Browning is the BASF Turf & Ornamentals technical specialist for the West, an entomologist and an IPM enthusiast.
Greenhouse Management: What’s new with biologicals?
Jen Browning: More skeptics are trying them! Skeptics might be growers who’ve long held off or tried before and didn’t get good results. But growers are the ultimate optimizers, and fortunately, the methods, beneficial offerings, support and grower results improve every year. With new research to encourage adoption for difficult pest management problems, more operations are adding a biological to their rotations.
GM: That makes it sound easy, like one biological can make a difference. Is it possible to see results with a single biological product in a mostly conventional program?
JB: It is. The easiest way to get a great result with a biological is to use Nemasys® beneficial nematodes for fungus gnat control in the greenhouse. The nematodes are applied through any standard spray equipment and can even be tank mixed with most conventional products. Though they need to be refrigerated before use, they’re otherwise similar to a chemistry application, except you don’t have to wear PPE and there’s no REI. The best part is that a weekly application of beneficial nematodes can provide the same level of control for fungus gnats as a conventional solution.
GM: How do growers handle compatibility between chemistry and biologicals like nematodes or beneficial insects?
JB: The producer of each biological control agent, or BCA, will have information about compatibility. For example, there is a guide for Nemasys beneficial nematodes tank mix compatibility with common fungicides, insecticides, fertilizers and adjuvants. You can find these on the producers’ websites.
GM: When chemistry is compatible with beneficial insects, does that mean you can spray them directly?
JB: It does, and you’ll see this most often with targeted chemistries. Their spectrum of control is very narrow by design. However, many advisers will suggest that you release beneficials after sprays have dried. This is so beneficials are not injured or scattered with high pressure sprays or large droplets, and to protect them from adjuvants and any non-compatible tank mix partners. We need to remember that compatibility is tested with specific formulated products, so substituting a different brand with different carriers can impact compatibility: another reason to allow sprays to dry prior to making releases.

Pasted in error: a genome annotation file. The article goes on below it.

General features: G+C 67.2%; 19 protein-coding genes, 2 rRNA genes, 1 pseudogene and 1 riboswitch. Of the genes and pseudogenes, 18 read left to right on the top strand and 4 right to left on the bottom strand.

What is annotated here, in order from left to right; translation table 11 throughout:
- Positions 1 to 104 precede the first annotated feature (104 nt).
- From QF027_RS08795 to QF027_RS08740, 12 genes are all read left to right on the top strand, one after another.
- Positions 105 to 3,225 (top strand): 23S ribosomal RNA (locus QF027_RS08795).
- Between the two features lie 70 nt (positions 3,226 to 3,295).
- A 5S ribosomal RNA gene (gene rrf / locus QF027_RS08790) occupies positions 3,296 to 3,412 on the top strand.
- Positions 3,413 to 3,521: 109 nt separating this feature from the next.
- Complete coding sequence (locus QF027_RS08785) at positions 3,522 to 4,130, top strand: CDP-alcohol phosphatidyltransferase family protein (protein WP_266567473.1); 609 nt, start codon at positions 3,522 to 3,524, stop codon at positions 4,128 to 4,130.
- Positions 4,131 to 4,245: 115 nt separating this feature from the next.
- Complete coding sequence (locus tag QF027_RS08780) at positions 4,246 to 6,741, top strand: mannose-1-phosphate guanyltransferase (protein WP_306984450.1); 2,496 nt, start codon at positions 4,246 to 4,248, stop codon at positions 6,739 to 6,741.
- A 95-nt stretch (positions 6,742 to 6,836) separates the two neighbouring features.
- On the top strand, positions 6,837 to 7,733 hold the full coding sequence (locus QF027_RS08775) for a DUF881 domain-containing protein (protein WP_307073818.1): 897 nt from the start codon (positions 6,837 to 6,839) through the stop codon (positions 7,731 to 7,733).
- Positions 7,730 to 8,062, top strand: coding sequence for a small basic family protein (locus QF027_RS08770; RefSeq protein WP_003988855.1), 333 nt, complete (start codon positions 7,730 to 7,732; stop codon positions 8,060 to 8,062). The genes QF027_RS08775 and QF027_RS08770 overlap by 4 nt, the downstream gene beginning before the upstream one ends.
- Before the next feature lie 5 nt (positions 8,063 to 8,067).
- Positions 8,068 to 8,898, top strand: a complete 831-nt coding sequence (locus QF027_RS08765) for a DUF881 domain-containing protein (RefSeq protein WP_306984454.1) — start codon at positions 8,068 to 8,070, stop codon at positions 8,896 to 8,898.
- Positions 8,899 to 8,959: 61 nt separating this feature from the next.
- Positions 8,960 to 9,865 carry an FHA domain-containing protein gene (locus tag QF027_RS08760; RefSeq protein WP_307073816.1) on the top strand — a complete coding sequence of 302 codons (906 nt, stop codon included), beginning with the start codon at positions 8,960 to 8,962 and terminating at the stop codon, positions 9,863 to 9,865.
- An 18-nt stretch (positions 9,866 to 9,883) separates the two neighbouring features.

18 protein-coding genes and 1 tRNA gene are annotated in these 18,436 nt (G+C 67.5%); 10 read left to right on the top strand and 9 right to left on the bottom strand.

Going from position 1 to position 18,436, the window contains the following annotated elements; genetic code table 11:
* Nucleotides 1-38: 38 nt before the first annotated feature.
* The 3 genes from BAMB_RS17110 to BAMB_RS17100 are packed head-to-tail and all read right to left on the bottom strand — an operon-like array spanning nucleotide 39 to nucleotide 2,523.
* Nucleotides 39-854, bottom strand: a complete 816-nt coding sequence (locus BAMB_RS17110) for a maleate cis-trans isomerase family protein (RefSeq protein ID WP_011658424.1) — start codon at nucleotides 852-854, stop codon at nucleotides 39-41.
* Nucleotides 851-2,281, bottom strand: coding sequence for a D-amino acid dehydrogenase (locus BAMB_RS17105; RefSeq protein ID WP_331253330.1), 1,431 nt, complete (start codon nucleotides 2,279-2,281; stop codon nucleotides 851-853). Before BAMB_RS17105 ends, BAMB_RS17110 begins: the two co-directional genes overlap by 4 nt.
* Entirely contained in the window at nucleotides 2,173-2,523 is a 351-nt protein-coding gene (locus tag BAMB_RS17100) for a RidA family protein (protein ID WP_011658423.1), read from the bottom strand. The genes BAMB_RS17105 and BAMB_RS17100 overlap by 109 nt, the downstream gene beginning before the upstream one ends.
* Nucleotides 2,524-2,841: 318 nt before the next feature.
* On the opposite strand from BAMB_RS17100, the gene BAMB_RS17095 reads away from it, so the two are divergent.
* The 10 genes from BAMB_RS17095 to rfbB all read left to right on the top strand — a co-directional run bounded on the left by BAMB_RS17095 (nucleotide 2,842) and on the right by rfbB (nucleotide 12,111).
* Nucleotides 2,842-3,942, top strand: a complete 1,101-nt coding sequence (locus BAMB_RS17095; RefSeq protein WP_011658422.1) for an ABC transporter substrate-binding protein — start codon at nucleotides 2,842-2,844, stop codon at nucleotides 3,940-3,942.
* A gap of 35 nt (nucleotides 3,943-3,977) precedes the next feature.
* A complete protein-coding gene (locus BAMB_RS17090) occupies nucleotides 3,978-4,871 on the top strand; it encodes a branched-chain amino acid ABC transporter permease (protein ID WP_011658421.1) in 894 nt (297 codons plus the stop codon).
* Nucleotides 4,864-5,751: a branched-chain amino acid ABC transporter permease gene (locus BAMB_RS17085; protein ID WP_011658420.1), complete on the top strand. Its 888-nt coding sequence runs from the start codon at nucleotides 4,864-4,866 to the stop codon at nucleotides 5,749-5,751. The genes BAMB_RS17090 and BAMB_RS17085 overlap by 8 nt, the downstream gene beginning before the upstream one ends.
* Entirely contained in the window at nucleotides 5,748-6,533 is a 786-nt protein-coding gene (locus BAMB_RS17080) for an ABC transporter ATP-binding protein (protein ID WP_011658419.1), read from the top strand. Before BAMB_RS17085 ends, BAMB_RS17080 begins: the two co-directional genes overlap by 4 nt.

GM: Besides Nemasys beneficial nematodes, does BASF offer other biologicals?
JB: We have a full line of beneficial nematodes, including Millenium® beneficial nematodes for shore flies and other larval insect pests like caterpillars, Nemasys L beneficial nematodes for black vine and other weevils, and Nemasys G beneficial nematodes for grubs; these are all WSDA organic certified. We also offer Velifer® fungal contact insecticide and miticide, which contains our proprietary strain of Beauveria bassiana for a variety of insects and all life stages of spider mites and broad mites. Additionally, BASF is in the final stages of developing a new biofungicide for release in 2023, and we are on the hunt for Phasmarhabditis hermaphrodita in the U.S., the nematode species that targets snail and slugs. Once we receive USDA approval, we’ll add a biological molluscicide to our portfolio. We’re looking forward to bringing new, hardworking BCAs to the IPM labor pool.